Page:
Es ist zu früh, eine Äußerung zu machen, aber …
It’s too early to make a pronouncement, but … it seems to me that there are two ubiquitous foods in Berlin, which are, together, somewhat representative of the city.
There’s the very Berlin-ish, very traditional Currywurst, which as the name indicates is a sausage (wurst) smothered in a ketchup-like substance and topped with curry powder. It has a bit of a kick. It can be served on a roll or not. I opted for “not” because I also wanted to eat its traditional accompaniment “Pommes Frites” (a French loan term for “french fries”). The fries are often served with mayonnaise. But I opted for ketchup instead. Needless to say, my first meal in Berlin was not the healthiest.
It didn’t really help that I bought these on Gendarmenmarkt (more another time … when I understand more about its past and present significance) on my first night in Germany. Not only were they overpriced (9+ Euro with my bottle of water, which seemed like a lot when it’s supposed to be the “every-man’s food”), but I was super self-conscious about ordering wrong. I also didn’t understand some of the questions asked of me, which would usually amount to: “With or without a roll?” and “Mayonnaise or Tomato Sauce?” Simple, but I was nervous and still getting accustomed to Berliners’ speedy speech.
Currywurst is tasty. It’s certainly not healthy, but I won’t pretend I don’t like its flavor. I’ve had it one other time since. The thing I’ve noticed, though, is that although it’s a Berlin must-have, I only ever see tourists getting it. Does that mean it’s not accurately described as the city’s main fast food? No, I doubt it. It’s probably just that I’ve been to the most touristy of places.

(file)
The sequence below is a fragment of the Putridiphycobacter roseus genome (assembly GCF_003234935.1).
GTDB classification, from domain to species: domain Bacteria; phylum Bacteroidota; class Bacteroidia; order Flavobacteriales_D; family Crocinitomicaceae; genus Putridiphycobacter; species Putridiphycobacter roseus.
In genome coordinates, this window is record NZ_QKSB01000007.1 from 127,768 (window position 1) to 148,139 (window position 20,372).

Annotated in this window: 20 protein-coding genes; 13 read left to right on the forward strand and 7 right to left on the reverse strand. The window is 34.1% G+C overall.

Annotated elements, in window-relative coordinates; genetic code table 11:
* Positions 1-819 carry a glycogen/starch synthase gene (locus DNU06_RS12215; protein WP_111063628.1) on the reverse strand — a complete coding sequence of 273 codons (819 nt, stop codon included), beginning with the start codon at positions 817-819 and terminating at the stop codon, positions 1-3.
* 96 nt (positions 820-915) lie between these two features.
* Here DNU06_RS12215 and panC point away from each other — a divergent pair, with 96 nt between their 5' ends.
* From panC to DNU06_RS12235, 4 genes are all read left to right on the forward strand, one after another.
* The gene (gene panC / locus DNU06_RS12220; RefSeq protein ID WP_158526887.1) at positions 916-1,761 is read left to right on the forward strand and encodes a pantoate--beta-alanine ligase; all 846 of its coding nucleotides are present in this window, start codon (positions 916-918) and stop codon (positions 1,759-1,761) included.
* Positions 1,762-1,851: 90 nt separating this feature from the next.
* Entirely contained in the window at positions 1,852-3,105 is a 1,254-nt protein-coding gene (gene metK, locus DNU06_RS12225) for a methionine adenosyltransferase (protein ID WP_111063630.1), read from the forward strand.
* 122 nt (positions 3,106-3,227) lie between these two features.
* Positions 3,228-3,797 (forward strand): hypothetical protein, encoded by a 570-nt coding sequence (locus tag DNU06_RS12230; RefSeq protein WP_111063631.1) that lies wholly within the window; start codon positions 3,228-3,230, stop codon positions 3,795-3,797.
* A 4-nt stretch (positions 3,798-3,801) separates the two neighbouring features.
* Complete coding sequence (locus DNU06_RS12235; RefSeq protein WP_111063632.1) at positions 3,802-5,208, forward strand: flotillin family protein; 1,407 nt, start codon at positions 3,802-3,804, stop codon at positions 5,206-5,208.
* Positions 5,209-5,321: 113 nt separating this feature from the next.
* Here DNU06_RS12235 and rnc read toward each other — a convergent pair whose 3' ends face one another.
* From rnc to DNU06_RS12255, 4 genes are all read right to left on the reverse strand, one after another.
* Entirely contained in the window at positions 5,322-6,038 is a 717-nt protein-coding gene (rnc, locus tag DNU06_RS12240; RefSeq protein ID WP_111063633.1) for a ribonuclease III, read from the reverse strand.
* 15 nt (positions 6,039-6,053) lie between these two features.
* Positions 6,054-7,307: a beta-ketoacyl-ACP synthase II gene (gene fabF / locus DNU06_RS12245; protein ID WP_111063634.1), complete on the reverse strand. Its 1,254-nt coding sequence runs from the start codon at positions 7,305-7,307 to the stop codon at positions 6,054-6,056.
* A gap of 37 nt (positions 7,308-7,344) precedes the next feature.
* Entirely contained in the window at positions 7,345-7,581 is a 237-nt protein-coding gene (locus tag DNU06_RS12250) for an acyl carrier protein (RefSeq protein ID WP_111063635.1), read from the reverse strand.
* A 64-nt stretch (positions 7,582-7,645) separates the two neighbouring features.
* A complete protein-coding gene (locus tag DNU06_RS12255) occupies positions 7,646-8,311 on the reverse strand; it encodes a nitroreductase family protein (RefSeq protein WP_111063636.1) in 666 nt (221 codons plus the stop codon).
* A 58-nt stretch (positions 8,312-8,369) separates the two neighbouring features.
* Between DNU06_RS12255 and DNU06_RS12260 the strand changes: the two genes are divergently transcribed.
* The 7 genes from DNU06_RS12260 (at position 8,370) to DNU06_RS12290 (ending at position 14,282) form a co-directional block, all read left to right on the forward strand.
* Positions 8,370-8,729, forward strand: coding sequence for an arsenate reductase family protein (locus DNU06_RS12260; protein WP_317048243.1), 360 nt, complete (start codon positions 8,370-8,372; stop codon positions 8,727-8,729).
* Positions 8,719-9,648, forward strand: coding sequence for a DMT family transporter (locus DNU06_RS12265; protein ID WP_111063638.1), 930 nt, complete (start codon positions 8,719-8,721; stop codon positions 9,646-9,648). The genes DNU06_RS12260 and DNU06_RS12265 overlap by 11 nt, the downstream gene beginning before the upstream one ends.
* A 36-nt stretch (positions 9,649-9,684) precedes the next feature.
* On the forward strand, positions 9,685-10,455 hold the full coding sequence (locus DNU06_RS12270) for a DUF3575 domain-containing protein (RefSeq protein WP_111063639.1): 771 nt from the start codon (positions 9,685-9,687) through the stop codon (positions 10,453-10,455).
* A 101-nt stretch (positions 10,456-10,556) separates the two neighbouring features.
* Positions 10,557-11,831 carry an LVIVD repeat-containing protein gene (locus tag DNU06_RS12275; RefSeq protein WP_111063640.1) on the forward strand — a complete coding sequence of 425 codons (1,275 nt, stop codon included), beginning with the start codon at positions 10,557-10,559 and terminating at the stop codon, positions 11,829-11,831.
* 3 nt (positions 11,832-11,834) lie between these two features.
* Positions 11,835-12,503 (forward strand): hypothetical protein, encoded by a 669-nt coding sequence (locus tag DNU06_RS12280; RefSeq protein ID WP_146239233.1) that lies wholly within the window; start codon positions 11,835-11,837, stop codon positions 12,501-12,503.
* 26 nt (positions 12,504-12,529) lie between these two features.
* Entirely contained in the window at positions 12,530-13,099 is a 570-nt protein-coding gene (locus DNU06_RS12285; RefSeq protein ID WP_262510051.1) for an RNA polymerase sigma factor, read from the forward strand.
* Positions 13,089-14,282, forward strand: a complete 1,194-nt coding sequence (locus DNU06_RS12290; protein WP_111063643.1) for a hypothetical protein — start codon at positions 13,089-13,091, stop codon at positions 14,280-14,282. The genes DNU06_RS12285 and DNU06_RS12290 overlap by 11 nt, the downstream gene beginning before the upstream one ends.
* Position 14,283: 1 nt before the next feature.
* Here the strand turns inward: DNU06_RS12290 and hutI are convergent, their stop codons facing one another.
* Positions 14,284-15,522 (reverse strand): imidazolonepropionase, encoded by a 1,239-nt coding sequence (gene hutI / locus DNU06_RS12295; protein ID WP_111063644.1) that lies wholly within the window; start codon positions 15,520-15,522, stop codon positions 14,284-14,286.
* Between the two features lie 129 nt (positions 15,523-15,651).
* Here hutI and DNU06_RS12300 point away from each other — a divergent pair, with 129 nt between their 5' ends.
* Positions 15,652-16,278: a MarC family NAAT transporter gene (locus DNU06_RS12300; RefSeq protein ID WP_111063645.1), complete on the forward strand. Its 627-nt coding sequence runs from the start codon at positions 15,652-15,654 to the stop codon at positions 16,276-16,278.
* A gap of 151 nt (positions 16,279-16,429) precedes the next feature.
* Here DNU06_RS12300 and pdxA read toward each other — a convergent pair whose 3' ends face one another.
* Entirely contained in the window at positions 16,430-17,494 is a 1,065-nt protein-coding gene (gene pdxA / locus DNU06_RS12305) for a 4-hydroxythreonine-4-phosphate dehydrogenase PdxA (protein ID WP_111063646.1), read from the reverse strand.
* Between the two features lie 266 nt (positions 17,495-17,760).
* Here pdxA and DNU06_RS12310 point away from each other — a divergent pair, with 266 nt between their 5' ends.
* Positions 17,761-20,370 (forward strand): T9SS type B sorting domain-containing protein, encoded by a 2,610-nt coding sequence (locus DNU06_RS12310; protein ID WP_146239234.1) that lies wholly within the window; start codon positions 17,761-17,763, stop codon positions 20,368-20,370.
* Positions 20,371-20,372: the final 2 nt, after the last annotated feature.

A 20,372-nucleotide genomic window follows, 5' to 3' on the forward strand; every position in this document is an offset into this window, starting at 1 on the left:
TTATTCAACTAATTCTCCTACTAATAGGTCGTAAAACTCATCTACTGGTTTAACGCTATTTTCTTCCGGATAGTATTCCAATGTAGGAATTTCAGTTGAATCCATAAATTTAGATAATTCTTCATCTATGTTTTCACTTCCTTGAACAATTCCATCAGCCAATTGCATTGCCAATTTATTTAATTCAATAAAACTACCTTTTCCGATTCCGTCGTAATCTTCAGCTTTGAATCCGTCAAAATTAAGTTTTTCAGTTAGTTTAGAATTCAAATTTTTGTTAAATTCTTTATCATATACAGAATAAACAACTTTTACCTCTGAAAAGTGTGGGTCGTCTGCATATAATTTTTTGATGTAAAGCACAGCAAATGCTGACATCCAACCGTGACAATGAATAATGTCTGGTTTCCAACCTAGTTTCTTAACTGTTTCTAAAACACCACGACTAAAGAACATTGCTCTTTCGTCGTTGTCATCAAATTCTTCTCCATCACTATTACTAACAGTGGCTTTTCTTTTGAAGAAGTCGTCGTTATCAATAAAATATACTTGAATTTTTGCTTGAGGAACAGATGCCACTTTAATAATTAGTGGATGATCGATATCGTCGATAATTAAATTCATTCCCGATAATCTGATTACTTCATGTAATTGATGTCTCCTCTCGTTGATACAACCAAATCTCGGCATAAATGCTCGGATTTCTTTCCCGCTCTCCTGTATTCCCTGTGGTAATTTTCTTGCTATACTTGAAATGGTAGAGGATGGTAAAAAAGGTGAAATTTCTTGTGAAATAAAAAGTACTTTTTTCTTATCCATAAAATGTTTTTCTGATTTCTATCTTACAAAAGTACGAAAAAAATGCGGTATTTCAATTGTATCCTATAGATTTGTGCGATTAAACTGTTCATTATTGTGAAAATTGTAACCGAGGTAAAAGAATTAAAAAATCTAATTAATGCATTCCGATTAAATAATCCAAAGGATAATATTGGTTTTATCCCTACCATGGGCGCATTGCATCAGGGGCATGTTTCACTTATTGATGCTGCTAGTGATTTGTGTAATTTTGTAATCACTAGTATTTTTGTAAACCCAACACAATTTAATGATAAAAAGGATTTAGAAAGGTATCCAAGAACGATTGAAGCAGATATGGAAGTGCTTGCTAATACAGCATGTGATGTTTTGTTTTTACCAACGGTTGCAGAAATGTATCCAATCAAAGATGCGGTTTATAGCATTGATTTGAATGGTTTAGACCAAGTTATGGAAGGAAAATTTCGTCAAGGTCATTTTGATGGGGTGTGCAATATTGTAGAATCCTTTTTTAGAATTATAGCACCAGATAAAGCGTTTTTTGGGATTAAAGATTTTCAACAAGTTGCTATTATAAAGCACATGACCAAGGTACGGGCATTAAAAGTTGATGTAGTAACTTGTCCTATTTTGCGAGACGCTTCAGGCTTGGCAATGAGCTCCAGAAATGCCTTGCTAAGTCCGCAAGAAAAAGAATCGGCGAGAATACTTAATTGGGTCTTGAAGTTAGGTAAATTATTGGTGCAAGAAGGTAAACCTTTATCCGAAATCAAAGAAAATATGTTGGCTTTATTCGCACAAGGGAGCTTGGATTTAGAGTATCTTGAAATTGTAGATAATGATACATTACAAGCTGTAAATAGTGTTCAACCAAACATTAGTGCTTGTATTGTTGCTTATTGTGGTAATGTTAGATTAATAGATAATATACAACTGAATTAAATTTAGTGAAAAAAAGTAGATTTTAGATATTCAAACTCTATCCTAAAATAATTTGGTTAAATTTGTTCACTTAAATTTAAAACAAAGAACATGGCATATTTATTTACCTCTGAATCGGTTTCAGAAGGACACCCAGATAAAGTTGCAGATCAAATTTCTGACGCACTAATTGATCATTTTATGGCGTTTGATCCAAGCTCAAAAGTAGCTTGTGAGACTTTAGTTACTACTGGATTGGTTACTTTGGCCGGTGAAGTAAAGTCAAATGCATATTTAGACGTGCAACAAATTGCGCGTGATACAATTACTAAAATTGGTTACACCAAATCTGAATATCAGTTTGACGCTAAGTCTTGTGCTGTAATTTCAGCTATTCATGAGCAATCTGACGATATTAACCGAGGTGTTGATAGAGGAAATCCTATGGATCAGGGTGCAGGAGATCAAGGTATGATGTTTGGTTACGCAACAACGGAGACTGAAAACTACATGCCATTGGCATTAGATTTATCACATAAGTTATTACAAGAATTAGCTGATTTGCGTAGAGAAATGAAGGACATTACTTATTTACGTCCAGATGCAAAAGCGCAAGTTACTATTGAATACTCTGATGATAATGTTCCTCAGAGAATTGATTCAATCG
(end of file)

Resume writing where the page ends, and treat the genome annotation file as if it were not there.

The food that I see many, many, many Berliners buying and eating, however, is Döner Kebabs. Brought here by the many Turkish immigrants to Germany, Döner are everywhere. In the U.S. we’d call them “Gyros,” but the flavor, “bread,” and the toppings are quite a bit different.
I’ve had several Döner already, mostly because they’re tasty, cheap, everywhere, and always include some vegetables. The most common kind is Hähnchen (chicken), cut from an upright spit. At the shop right near my house, I had this Falafel Döner (pictured on the left), which has been my favorite so far. It cost only 2,30 Euro (which is about $3.13 U.S.)! The salads (four different types, actually: one that’s just lettuce and onion, another with corn and cucumber, another that seems to be slightly pickled cabbage, and another with more tomatoes) and the sauce, piled in the freshly grilled flatbread, were very filling even with only three small falafels (chickpea patties) in the mix.
This is a Mediterranean/Middle Eastern dish, but it’s everywhere here. Berliners seem to like it even more than their own cuisine. And, as my time in Berlin has already taught me, it’s just one of the traditions of immigrants or of other lands (like France or the U.S.) that has been so assimilated into German life that it’s now fully German.